2021’s Most Romantic Gardens in the U.S.
February 10, 2021 – 11:39 pm | Comments Off on 2021’s Most Romantic Gardens in the U.S.

Special to Road Trips for Gardeners
By Brenda Ryan for LawnStarter
What says romance better than a dozen roses? How about thousands of roses, along with lilies, tulips, philodendrons, and every other flower you can imagine.
You …

Read the full story »
Eastern Canada


Great Gardens

Midwestern USA

Western USA

Home » Eastern USA

“Native Orchids” to be Discussed by Dennis Whigham

Submitted by on March 26, 2014 – 8:11 amNo Comment

whigham_dennis Dennis Whigham, Senior Botanist, Smithsonian Environmental Research Center, will speak on “Native Orchids: Models for Ecological Interactions, Conservation and Education” at 7:30 p.m. April 17, 2014, in the Neilson Library Browsing Room of Smith College, 16 College Lane, Northampton, Massachusetts.

Orchids are one of the three most species rich families of flowering plants. Their diversity is an expression of a multitude of interactions that have resulted in complex life cycles. Whigham will describe orchid life cycles with an emphasis on interaction with mycorrhizal fungi. He will also discuss native orchid ecology, the current status of orchids in North America, and new efforts to assure their long-term survival.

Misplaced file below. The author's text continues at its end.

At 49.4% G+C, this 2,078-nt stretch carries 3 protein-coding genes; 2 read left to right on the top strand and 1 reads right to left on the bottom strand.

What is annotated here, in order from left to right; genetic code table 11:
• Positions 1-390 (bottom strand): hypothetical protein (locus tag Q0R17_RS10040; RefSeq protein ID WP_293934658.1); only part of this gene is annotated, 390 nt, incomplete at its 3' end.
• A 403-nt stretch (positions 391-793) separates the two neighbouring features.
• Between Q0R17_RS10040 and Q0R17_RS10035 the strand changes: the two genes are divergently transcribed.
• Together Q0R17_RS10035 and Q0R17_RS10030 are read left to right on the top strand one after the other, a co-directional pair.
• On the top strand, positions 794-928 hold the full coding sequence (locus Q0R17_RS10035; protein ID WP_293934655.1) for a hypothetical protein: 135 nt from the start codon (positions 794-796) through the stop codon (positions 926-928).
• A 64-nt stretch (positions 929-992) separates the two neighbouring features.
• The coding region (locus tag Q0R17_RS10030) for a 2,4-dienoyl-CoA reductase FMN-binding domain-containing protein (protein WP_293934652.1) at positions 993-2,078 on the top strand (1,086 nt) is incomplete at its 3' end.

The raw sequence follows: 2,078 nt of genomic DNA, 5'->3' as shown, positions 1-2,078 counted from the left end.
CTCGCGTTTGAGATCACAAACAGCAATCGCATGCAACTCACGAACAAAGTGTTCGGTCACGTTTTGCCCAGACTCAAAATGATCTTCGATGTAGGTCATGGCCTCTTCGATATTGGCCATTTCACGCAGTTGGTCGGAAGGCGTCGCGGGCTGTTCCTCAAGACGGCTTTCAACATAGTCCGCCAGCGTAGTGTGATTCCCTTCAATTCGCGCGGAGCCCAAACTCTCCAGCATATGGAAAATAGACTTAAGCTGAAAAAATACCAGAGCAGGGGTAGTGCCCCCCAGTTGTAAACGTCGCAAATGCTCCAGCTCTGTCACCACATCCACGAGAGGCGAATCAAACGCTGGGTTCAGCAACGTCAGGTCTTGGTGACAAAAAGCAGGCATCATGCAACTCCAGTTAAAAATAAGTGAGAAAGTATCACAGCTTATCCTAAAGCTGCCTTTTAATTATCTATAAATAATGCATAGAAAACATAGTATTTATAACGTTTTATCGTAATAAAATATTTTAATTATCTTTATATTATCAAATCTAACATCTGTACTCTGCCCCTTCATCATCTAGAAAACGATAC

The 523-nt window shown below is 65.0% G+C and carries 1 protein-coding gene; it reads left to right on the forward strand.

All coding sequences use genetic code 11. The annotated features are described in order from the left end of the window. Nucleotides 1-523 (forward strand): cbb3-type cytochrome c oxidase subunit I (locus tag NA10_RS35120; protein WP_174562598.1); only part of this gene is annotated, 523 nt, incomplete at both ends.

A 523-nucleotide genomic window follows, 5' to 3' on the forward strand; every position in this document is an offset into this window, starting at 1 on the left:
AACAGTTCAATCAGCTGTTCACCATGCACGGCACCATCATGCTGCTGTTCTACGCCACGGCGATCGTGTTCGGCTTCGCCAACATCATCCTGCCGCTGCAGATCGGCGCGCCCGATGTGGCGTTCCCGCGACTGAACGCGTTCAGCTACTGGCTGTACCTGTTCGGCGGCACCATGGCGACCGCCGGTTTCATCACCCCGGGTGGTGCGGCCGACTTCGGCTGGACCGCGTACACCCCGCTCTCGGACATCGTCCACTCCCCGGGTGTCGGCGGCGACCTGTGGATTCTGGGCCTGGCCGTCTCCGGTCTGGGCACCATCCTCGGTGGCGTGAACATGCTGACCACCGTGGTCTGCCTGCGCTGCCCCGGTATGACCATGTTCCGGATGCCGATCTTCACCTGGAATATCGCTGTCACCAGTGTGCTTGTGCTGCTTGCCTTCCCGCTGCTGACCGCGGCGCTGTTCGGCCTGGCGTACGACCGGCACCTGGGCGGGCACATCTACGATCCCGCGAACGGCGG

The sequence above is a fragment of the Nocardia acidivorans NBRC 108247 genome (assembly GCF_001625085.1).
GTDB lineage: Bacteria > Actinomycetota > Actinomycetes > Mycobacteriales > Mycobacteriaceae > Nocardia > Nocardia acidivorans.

The ecology of plants has been Dennis Whigham’s primary interest and his research has resulted in journeys through forests, fields and wetlands around the world. In recent years, studies of interactions between orchids and fungi have taken off in new and exciting directions.

Whigham’s current focus is on wetlands, including the role of wetlands associated with juvenile salmon habitat in Alaska; the rarest terrestrial orchid in eastern North America; and invasive species. His current passion is to establish the North American Orchid Conservation Center (NAOCC), an initiative of the Smithsonian and the United States Botanic Garden.

Whigham is Senior Scientist and Deputy Director of the Smithsonian Environmental Research Center. He obtained an undergraduate degree from Wabash College and a Ph.D. from the University of North Carolina, joining the Smithsonian in 1977. With his collaborators, he has published more than 225 articles in journals and books and he has co-edited 10 books, including one on terrestrial orchids and a 2009 volume on Tidal Freshwater Wetlands.

His lecture will be followed by a reception at the Lyman Plant House with the exhibit “Theaurus Woolwardiae: Orchid Paintings” by Florence Woolward on display in the Church Exhibition Gallery (more about that exhibit here).

(Photo of Dennis Whigham courtesy of Smith College)

Comments are closed.